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The Spokesman-Review Newspaper
Spokane, Washington  Est. May 19, 1883

Nats swarm Mariners

 Ichiro Suzuki of the Seattle Mariners gets tagged out in a rundown by  Washington Nationals catcher Brian Schneider in the fourth inning Friday. 
 (Associated Press / The Spokesman-Review)
Tacoma News Tribune

WASHINGTON – Managing a team without stars, Frank Robinson is a man with a mob mentality.

He sent his Washington Nationals at the Seattle Mariners in waves Friday, and by the ninth inning it seemed they were coming from everywhere – the dugout, the bullpen, maybe the stands at RFK Stadium.

Robinson’s full-roster press worked, and an assortment of 19 regulars, pinch-hitters, pinch-runners and pitchers blew out the Mariners, 9-3, extending Washington’s winning streak to a season-high eight consecutive games.

“Are they hot?” asked Bret Boone, repeating a question. “How about a 0-2 squeeze bunt that works? Yeah, they’re hot.”

An aggressive player whose skills got him into the Hall of Fame, Robinson at 69 has hardly tempered his approach.

Many managers save their bench for late in the game. Robinson went to his as early as the fifth, then simply swarmed the Mariners in the seventh and eighth.

Before the ninth inning began, he was down to one player on his bench. He didn’t need him.

The Mariners had heard from Marlins players and coaches that Washington was more than hot, they were supernaturally hot – everything they tried worked.

It’s still working.

As late as the sixth, Seattle was ahead 3-1, with Joel Piñeiro pitching well but tiring in the heat and humidity. When he departed, handing off a 3-2 lead, Piñeiro was on fumes despite having thrown only 80 pitches.

“When a pitcher tells you he’s losing his effectiveness, you don’t send him back out there,” manager Mike Hargrove said.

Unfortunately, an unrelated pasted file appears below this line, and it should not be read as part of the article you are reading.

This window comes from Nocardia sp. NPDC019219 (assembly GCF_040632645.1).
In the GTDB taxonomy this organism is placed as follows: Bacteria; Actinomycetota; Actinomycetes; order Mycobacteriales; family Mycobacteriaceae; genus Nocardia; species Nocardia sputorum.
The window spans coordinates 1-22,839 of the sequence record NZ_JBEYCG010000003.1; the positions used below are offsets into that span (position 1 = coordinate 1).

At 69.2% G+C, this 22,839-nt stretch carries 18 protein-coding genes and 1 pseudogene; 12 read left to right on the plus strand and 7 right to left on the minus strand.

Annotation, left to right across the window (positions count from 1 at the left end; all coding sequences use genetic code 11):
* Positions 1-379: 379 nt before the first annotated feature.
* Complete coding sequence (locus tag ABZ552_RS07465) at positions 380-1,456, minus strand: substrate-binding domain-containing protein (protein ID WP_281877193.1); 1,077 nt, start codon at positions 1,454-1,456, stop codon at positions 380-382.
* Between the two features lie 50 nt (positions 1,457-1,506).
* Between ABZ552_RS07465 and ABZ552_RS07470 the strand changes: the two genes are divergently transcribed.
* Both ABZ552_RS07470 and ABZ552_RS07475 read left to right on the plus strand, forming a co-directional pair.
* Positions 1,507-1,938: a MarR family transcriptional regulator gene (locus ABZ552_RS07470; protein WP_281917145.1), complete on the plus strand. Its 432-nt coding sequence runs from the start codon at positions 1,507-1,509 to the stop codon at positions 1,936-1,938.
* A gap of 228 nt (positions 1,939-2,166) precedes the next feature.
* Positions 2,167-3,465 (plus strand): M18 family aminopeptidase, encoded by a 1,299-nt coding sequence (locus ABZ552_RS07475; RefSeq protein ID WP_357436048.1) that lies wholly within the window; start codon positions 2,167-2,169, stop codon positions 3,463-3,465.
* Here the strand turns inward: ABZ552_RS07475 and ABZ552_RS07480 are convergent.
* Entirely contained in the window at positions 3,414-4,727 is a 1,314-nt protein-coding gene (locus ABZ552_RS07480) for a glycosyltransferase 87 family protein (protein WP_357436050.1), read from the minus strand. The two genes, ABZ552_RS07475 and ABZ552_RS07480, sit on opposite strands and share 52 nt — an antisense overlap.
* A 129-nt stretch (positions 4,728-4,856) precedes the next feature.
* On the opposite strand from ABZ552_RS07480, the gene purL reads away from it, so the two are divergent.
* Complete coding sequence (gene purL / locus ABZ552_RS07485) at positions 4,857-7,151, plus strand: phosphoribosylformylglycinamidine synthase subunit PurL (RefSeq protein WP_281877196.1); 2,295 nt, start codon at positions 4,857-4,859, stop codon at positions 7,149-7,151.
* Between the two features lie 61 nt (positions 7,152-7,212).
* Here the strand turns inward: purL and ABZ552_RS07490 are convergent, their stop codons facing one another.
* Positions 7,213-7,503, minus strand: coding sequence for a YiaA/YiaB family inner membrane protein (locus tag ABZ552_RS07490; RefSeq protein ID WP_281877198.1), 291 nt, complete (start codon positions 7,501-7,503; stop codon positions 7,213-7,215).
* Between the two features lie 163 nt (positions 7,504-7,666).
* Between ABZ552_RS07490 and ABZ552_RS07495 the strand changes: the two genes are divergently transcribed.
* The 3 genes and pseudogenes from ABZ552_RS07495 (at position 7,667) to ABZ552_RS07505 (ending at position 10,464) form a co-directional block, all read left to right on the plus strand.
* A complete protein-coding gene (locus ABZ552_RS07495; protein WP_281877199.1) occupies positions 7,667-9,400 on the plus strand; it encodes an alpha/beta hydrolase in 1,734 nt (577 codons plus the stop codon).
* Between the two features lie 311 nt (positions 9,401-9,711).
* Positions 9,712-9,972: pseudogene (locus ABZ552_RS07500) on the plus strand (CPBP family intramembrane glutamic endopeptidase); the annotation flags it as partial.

For all that the Nationals did to win their 35th game of the year, they got a lot of help from an unexpected source – the Mariners’ bullpen.

“We got into the seventh inning in pretty good shape and then just couldn’t throw strikes,” Hargrove said. “We got ourselves in trouble.”

And then?

“We couldn’t get a third out,” Piñeiro said. “Those guys have done the job most of the season. It just didn’t happen tonight.”

Left-hander Ron Villone walked the first batter he faced, newly acquired Junior Spivey, and Spivey scored the tying run when rookie shortstop Mike Morse bobbled a ground ball by pinch-hitter Marlon Byrd. It was charitably ruled a hit.

“If I don’t bobble it, I get him and the inning is over,” Morse said.

Tied into the eighth, Robinson and his team didn’t so much overwhelm the Mariners as watch Seattle implode during a six-run rally in which Washington managed three hits.

All singles.

Shigetoshi Hasegawa walked three men and gave up two of those hits, giving up three runs before loading the bases with only one out for left-hander Matt Thornton.

“It took me nine pitches to get a feel for the ball out there, and that was nine pitches too many,” said Thornton, who walked the first two batters he faced – each of them forcing home a run. “What I feel worst about is giving up all those runs of Shiggy’s.”

As for Robinson, he had an MVP night without once leaving the Washington bench. He used four relievers for one inning each the last four innings, and the Mariners managed just one run in that span.

Everything Robinson tried turned golden. Spivey pinch-ran and scored. Rookie Rick Short, making his major league debut, pinch hit in the sixth against Piñeiro – and singled home the tying run on a 0-2 pitch. Infielder Jamey Carroll pinch hit, fell behind in the count 0-2, then dropped a squeeze bunt so perfectly that he beat it out, picked up the RBI and later scored himself. Pinch-hitter Byrd beat out the infield single that pushed home the tying run.

The Mariners had just as many hits (10) as Washington, but they were issued six fewer walks, and they never had an extended rally. They also had rookie mistakes to deal with. Morse had three hits – he’s batting .385 – but bobbled a key ground ball and was doubled off first base on a line drive by being overly aggressive.

Hargrove shrugged.

“When you play young players, they’re going to learn from their mistakes, but they’re going to make mistakes,” he said. “You have to live with growing pains.”